How to Play Chess: Overworked Pieces

November 23, 2007

A rather interesting battle in the Sicilian Defense between Nunn (white) and Sokolov (black) illustrates the danger that exist when a player ignores development in the opening for an attempt to create aggressive play with the hope of being able to remedy a developing shortfall once the objective is attained. In recent decades it has often become almost normal to delay castling in order to effect some imbalance in the position when adopting the Sicilian Defense.

     1.e4  c5 2.Nf3 e6 For the student who is not too familiar with openings, a good plan is to study the King Indian Attack (KIA). Here 3.d3 d5 4.Nbd2 Nf6 5.g3 Nc6 6.Bg2 Be7 7.0-0 would tend to short-circuit a well prepared Sicilian player. The lines are less complex and easily learned. Bobby Fischer used to play both the KIA and KID while ripening his chess fangs.

     3.d4  cxd4  4.Nxd4  Nc6  5.Nc3  a6  6.Be2  d6  7.Be3  Qc7  8.f4  Na5  Black’s opening moves are cat-like in that he does not tell white what his intentions of defense are. He could play the popular Taimanov line or one of the sidelines. Here he makes the conscious decision to head for a hedgehog type defense (maintaining a compact position) but first wants to try to be more aggressive by creating a threat (Nc4) to disrupt white’s general strategy. Is there a flaw? The old adage still holds that one should normally refrain from moving a developed piece again without just cause. Hence, white decides maybe that this is a premature opening adventure that should give him the better position.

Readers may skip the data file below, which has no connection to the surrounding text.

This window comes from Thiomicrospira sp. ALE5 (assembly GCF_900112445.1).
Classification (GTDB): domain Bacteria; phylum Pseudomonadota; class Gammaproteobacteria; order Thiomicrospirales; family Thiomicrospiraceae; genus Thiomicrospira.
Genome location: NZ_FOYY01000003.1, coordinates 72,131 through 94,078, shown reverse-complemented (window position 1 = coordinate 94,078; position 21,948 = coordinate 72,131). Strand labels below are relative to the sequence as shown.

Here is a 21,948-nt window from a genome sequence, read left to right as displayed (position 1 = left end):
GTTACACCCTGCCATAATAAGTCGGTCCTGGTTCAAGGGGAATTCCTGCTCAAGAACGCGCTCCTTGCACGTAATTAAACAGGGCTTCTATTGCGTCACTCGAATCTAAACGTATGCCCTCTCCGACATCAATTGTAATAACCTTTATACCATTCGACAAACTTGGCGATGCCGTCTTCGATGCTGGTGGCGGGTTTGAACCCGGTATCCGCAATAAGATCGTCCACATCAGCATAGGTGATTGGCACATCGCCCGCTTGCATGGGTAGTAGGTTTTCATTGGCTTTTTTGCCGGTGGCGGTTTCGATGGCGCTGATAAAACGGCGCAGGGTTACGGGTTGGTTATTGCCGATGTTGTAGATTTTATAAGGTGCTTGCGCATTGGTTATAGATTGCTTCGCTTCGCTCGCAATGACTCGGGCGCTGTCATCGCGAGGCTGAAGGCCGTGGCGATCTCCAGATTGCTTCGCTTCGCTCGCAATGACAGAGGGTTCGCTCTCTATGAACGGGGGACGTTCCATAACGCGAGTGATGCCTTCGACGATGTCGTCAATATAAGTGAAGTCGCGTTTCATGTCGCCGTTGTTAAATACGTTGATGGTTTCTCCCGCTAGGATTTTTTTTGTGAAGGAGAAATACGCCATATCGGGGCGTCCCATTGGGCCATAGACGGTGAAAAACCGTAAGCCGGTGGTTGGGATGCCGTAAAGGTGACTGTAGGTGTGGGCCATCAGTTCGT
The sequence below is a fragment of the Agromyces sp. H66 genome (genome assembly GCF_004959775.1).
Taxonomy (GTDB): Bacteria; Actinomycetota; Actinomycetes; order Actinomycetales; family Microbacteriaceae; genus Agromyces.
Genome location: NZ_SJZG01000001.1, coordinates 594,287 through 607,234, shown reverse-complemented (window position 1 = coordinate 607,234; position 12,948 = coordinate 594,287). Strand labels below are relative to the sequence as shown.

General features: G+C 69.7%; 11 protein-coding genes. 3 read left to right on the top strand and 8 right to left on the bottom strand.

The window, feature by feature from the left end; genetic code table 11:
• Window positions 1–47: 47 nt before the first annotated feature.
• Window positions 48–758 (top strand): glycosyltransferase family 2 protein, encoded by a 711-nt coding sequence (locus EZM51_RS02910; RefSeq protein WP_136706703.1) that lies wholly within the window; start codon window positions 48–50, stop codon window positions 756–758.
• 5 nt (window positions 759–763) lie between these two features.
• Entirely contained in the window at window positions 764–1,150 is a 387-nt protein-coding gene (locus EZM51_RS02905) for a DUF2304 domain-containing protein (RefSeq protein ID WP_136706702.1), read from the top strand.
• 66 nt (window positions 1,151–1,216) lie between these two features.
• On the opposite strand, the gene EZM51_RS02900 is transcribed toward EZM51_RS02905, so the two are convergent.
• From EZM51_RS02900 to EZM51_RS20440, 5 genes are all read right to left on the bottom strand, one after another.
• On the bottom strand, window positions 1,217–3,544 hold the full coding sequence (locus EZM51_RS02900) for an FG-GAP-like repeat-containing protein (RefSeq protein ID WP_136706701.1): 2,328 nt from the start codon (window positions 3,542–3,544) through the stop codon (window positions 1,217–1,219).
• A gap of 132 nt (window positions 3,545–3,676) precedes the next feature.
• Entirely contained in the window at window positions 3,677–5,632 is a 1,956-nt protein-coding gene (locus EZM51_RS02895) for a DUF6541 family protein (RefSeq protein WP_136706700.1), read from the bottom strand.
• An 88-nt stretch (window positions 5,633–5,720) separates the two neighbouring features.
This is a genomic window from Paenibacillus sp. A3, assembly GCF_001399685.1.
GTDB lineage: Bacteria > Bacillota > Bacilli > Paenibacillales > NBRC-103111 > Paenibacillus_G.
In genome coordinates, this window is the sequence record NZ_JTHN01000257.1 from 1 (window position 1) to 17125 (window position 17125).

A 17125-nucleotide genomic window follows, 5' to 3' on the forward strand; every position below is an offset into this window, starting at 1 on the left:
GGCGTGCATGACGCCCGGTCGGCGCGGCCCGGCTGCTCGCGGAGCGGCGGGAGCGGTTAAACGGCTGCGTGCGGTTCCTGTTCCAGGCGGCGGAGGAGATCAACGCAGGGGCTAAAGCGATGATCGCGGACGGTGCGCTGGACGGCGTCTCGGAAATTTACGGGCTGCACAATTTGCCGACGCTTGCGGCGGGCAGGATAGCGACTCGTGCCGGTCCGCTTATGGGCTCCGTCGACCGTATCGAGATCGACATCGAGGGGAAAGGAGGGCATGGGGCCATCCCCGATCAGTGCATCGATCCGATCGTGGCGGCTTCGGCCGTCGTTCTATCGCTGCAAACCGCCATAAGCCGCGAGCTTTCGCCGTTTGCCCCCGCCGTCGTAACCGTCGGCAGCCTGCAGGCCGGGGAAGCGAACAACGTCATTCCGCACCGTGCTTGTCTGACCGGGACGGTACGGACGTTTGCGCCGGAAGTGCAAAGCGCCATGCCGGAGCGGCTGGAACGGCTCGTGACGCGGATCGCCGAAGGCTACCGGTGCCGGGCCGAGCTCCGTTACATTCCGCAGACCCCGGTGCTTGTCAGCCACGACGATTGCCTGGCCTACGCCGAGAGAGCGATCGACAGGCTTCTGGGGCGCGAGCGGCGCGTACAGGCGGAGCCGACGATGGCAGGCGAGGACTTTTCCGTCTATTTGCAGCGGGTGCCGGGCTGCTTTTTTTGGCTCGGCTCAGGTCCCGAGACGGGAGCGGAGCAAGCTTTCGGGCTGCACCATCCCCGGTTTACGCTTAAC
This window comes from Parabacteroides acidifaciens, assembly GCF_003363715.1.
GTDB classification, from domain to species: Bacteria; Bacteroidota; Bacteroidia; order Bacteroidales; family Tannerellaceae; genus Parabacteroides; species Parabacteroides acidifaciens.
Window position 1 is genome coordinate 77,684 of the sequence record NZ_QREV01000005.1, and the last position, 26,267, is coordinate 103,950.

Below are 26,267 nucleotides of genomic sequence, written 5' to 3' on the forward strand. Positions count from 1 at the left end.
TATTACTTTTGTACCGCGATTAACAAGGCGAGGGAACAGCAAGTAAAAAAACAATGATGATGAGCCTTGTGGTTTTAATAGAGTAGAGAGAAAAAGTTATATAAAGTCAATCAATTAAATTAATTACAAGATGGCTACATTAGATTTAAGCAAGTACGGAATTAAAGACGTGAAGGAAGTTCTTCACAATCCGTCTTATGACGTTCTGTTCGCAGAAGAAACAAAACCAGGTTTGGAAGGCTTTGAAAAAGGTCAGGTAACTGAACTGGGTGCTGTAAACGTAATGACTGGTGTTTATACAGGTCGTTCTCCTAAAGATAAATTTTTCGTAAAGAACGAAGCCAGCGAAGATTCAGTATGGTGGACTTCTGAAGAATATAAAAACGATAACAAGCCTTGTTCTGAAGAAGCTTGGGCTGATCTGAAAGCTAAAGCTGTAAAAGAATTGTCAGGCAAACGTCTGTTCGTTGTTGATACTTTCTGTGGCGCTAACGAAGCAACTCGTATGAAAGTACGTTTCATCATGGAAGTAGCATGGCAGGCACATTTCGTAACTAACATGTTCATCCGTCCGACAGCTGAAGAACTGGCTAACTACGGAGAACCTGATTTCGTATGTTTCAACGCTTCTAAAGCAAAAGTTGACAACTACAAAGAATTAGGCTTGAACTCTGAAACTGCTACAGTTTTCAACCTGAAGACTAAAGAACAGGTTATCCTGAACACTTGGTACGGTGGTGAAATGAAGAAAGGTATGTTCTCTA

9.0-0  Nc4  With castles, the R is now located on the f-file in support of the advancing pawn and he has moved his monarch into safety. N on c4 needs to be captured.

     10.Bxc4  Qxc4 Here the trouble is that the Q ends up on a rather weak c4 square away from a defensive role on c7. There is no such thing as a worthless exchange. The situation that seems futile or absurd can be the key to a meaningful purpose. White surrenders the so-called 2-bishop advantage to black but gets in return the opportunity to attack the black camp straight away.

     11.f5  White wastes no time in launching an attack and is justified largely by the fact that enemy forces are still at home. In fact white has a tactical way to upset a normal looking Nf6 by 12.fxe6 fxe6 13.Rxf6 gxf6 14.Qh5+ which catches the King in the center to suffer continued threats.

     11. … Be7 12.Qg4  h5 Taboo is Qxg7?? as Bf6 wins the d4N. But now white must retreat Qf3 so why to g4 in the first place? Enticing h5 has created a small but significant pawn and square weakness.